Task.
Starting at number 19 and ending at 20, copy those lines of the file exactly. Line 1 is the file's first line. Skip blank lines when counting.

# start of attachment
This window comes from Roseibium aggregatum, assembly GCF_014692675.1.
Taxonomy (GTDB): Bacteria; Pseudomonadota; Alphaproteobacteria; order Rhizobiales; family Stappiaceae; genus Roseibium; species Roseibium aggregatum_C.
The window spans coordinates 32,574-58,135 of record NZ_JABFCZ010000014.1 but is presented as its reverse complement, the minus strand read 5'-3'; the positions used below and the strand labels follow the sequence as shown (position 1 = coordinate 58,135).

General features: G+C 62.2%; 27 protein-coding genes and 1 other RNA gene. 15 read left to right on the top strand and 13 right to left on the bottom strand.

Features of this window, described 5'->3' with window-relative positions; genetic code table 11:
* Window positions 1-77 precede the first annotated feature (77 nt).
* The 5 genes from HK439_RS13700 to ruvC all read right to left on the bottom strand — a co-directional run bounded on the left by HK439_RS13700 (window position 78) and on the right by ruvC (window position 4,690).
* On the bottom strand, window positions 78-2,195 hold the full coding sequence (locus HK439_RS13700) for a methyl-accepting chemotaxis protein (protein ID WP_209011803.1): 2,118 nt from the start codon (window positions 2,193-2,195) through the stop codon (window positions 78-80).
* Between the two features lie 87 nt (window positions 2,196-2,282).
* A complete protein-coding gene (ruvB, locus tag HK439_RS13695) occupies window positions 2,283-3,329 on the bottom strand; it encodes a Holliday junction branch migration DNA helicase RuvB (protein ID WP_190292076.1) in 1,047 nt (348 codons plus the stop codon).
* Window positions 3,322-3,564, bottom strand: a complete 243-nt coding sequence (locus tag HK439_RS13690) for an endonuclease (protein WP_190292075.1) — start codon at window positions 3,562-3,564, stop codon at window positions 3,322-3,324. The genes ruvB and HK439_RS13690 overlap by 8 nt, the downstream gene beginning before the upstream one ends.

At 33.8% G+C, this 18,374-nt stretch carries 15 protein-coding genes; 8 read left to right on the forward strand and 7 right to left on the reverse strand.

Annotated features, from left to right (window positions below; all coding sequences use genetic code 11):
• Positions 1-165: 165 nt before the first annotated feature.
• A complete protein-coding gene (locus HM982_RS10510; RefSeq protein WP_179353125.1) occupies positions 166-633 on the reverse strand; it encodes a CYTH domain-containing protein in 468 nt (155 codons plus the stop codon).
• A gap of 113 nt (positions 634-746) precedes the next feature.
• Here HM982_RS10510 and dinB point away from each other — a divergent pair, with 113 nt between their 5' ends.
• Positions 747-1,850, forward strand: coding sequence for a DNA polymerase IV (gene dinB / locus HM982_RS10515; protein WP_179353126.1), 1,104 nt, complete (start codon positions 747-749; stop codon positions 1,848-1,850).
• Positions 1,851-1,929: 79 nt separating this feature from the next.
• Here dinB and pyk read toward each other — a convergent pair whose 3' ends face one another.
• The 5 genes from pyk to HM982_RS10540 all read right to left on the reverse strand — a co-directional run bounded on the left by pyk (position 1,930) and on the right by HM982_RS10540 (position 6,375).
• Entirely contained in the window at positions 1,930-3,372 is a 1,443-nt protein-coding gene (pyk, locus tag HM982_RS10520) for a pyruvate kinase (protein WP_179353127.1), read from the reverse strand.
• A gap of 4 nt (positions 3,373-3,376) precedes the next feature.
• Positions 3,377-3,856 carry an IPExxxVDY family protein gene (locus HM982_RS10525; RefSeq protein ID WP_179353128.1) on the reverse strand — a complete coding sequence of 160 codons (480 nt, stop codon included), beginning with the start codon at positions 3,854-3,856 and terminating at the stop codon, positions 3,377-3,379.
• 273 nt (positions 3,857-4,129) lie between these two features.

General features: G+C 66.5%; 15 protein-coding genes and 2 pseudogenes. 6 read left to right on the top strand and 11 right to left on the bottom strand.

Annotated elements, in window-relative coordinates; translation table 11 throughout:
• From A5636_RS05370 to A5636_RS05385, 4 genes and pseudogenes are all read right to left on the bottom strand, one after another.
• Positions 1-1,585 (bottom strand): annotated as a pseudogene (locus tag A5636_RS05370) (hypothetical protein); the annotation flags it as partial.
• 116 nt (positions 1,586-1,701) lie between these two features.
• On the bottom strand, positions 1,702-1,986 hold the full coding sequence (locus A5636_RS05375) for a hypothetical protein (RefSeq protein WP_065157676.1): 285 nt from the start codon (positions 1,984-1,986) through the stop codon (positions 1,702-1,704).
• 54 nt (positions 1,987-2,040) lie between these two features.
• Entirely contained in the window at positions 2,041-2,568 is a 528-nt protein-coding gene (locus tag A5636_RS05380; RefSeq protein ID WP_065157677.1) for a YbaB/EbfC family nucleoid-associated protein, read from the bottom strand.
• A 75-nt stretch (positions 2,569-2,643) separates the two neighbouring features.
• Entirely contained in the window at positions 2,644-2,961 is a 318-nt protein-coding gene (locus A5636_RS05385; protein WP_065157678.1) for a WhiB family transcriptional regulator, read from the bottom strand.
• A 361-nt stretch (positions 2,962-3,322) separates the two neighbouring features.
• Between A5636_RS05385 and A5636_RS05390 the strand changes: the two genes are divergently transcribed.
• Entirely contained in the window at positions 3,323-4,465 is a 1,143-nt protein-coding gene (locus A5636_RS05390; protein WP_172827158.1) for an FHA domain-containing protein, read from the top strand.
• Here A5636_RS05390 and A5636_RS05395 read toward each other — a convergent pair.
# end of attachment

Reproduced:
• Positions 1,851-1,929: 79 nt separating this feature from the next.
• Here dinB and pyk read toward each other — a convergent pair whose 3' ends face one another.